In terms of visualization, this program is quite simple. Every child thread is created, does a simple thing, and terminates. Only the main does a thread join. Therefore, we should not anticipate very much activities from this example.
Suppose we run this program with two sorted arrays, each of which has four elements. Run the program for a very short amount of time, we will see a Thread Status window similar to the following. Please keep in mind that you might not get a window exactly like the following because the execution behavior of a threaded program is dynamic that depends on may factors. As shown in the figure, the main program has created five threads, MergeA-0, MergeA-1, MergeA-2, MergeA-3 and MergeB-0. The first four are created to find the positions of array elements a, a, a and a in the merged array, and the fifth is created to find the position of b in the merged array. The main thread is still running because there are three more threads to be created. Since each thread only does some simple task, three threads have terminated (i.e., MergeA-0, MergeA-1 and MergeA-2).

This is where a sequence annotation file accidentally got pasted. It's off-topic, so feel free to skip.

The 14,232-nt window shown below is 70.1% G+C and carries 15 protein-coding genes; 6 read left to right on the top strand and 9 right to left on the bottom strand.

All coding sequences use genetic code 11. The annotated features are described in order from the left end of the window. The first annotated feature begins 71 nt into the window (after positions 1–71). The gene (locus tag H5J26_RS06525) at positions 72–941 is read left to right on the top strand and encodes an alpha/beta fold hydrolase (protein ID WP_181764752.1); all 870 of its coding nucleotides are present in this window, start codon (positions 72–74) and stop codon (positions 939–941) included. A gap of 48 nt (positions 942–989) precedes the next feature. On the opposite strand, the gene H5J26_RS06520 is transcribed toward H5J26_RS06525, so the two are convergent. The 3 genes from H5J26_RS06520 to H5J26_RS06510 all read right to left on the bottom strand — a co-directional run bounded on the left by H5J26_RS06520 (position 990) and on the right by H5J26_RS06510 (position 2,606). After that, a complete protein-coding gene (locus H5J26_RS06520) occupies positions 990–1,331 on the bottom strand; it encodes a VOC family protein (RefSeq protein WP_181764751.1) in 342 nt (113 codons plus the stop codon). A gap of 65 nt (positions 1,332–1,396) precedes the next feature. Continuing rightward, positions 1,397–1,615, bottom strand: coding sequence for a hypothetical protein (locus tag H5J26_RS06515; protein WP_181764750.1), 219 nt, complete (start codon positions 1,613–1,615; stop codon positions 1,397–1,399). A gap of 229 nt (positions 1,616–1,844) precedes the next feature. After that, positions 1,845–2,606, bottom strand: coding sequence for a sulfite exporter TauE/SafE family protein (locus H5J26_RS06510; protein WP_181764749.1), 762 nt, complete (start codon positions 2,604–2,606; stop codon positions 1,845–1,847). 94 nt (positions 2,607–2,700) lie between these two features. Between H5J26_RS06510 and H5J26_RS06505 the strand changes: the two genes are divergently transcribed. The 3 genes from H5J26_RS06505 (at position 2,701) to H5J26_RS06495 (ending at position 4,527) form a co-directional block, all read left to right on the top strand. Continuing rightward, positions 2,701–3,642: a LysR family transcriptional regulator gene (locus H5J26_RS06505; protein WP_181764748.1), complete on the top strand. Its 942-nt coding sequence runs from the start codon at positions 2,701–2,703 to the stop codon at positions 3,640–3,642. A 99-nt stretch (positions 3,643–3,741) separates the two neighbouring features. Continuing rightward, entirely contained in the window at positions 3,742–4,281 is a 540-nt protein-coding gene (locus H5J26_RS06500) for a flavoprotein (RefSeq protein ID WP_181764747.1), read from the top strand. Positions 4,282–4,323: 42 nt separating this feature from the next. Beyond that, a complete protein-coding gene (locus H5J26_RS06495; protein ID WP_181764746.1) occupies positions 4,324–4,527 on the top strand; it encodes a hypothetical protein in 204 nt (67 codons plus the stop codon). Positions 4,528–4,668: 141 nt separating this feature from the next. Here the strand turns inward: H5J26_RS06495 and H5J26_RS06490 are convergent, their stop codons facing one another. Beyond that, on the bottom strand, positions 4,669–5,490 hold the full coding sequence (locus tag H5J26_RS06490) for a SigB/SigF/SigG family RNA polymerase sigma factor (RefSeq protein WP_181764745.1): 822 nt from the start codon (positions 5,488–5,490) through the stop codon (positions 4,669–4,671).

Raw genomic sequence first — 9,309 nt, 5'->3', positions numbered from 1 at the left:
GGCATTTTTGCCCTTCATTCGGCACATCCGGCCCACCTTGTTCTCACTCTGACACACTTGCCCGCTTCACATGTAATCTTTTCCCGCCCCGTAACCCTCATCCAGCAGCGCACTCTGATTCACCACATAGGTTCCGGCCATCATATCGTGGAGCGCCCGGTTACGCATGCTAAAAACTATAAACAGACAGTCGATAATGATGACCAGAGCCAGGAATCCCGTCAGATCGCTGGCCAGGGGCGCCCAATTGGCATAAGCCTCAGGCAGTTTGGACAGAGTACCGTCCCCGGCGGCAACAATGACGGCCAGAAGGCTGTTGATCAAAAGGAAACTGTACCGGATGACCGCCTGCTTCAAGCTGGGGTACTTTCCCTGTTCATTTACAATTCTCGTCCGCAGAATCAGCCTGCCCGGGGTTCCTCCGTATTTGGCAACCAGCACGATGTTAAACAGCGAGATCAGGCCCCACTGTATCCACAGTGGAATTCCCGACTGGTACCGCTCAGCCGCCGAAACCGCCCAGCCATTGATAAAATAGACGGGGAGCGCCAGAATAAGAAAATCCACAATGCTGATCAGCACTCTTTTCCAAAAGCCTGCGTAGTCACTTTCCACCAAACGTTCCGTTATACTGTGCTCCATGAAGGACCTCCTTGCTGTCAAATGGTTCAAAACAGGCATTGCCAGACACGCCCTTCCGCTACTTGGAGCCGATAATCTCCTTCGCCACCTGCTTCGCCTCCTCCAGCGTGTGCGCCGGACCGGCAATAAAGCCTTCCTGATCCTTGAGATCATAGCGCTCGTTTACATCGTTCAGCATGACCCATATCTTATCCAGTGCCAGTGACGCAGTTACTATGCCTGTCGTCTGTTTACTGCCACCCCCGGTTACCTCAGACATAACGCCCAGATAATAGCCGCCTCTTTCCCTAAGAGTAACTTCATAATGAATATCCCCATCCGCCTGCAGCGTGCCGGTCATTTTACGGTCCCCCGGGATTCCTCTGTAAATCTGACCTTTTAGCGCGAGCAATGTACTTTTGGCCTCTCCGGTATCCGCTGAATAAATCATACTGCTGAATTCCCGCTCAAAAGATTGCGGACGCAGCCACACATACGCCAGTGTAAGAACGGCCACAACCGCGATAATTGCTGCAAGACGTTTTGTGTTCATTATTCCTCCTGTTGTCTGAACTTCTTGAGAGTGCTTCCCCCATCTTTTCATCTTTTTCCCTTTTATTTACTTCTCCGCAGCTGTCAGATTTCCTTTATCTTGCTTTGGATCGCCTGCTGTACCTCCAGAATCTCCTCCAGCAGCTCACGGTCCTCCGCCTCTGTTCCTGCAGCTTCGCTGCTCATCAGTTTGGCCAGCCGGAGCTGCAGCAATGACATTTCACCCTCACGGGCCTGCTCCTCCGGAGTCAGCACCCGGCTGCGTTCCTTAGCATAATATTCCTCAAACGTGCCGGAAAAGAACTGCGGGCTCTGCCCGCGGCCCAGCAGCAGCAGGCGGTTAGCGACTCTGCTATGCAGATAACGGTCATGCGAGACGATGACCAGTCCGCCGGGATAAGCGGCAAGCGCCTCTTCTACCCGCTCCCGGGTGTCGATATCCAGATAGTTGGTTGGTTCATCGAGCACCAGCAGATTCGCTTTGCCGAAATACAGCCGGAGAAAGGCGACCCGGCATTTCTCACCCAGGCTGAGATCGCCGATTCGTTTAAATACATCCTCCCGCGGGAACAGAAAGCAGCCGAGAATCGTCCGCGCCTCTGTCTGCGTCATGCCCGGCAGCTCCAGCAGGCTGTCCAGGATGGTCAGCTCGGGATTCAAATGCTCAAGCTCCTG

In the meantime, the History Graph windows shows the following. If you are careful, you should see that the thread names are the same as those in the Thread Status window. However, there are some minor differences. Please compare the content of these windows before continue.
What are the differences?
The following shows the Thread Status window near the end of execution. As you can see, all eight child threads have terminated and the main thread is joining.
The following History Graph window shows that the main thread has joined with four child threads because there are four JN tags shown.
Click on one of these four JN tags brings up the source window with the thread join statement highlighted.